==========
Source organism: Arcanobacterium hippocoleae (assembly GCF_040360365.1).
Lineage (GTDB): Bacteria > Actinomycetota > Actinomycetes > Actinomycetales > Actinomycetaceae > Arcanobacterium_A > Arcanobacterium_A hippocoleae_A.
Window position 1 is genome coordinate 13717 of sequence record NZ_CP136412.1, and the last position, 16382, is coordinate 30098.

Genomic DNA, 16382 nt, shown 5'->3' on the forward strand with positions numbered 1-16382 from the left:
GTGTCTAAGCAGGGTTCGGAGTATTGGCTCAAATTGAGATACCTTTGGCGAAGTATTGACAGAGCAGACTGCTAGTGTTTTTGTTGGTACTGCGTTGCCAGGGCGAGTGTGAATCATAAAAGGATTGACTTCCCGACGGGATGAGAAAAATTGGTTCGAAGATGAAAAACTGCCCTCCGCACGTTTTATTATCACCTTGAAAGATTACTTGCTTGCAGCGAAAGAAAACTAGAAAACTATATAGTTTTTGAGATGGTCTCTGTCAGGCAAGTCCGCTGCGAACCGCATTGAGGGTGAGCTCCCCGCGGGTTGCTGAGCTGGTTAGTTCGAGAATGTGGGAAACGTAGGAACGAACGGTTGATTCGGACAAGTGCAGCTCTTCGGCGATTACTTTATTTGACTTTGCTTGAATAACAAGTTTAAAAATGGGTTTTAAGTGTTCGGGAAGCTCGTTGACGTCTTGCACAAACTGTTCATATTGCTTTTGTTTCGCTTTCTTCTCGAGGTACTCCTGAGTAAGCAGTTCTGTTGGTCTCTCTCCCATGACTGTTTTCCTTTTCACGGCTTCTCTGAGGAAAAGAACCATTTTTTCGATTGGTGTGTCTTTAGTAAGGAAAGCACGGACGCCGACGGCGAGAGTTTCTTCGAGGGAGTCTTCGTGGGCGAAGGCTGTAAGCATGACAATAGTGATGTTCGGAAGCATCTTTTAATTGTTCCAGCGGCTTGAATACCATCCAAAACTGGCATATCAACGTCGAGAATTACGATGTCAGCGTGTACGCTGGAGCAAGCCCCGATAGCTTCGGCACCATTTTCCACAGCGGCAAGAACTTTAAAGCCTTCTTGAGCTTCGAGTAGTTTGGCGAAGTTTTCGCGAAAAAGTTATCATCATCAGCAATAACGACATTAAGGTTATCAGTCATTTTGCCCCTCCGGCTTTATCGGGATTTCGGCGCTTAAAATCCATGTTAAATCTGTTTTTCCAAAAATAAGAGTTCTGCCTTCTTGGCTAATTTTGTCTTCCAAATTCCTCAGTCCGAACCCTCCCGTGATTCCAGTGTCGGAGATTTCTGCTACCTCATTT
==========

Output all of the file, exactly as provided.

Source organism: Arcanobacterium hippocoleae (assembly GCF_040360365.1).
Lineage (GTDB): Bacteria > Actinomycetota > Actinomycetes > Actinomycetales > Actinomycetaceae > Arcanobacterium_A > Arcanobacterium_A hippocoleae_A.
Window position 1 is genome coordinate 13717 of sequence record NZ_CP136412.1, and the last position, 16382, is coordinate 30098.

Genomic DNA, 16382 nt, shown 5'->3' on the forward strand with positions numbered 1-16382 from the left:
GTGTCTAAGCAGGGTTCGGAGTATTGGCTCAAATTGAGATACCTTTGGCGAAGTATTGACAGAGCAGACTGCTAGTGTTTTTGTTGGTACTGCGTTGCCAGGGCGAGTGTGAATCATAAAAGGATTGACTTCCCGACGGGATGAGAAAAATTGGTTCGAAGATGAAAAACTGCCCTCCGCACGTTTTATTATCACCTTGAAAGATTACTTGCTTGCAGCGAAAGAAAACTAGAAAACTATATAGTTTTTGAGATGGTCTCTGTCAGGCAAGTCCGCTGCGAACCGCATTGAGGGTGAGCTCCCCGCGGGTTGCTGAGCTGGTTAGTTCGAGAATGTGGGAAACGTAGGAACGAACGGTTGATTCGGACAAGTGCAGCTCTTCGGCGATTACTTTATTTGACTTTGCTTGAATAACAAGTTTAAAAATGGGTTTTAAGTGTTCGGGAAGCTCGTTGACGTCTTGCACAAACTGTTCATATTGCTTTTGTTTCGCTTTCTTCTCGAGGTACTCCTGAGTAAGCAGTTCTGTTGGTCTCTCTCCCATGACTGTTTTCCTTTTCACGGCTTCTCTGAGGAAAAGAACCATTTTTTCGATTGGTGTGTCTTTAGTAAGGAAAGCACGGACGCCGACGGCGAGAGTTTCTTCGAGGGAGTCTTCGTGGGCGAAGGCTGTAAGCATGACAATAGTGATGTTCGGAAGCATCTTTTAATTGTTCCAGCGGCTTGAATACCATCCAAAACTGGCATATCAACGTCGAGAATTACGATGTCAGCGTGTACGCTGGAGCAAGCCCCGATAGCTTCGGCACCATTTTCCACAGCGGCAAGAACTTTAAAGCCTTCTTGAGCTTCGAGTAGTTTGGCGAAGTTTTCGCGAAAAAGTTATCATCATCAGCAATAACGACATTAAGGTTATCAGTCATTTTGCCCCTCCGGCTTTATCGGGATTTCGGCGCTTAAAATCCATGTTAAATCTGTTTTTCCAAAAATAAGAGTTCTGCCTTCTTGGCTAATTTTGTCTTCCAAATTCCTCAGTCCGAACCCTCCCGTGATTCCAGTGTCGGAGATTTCTGCTACCTCATTT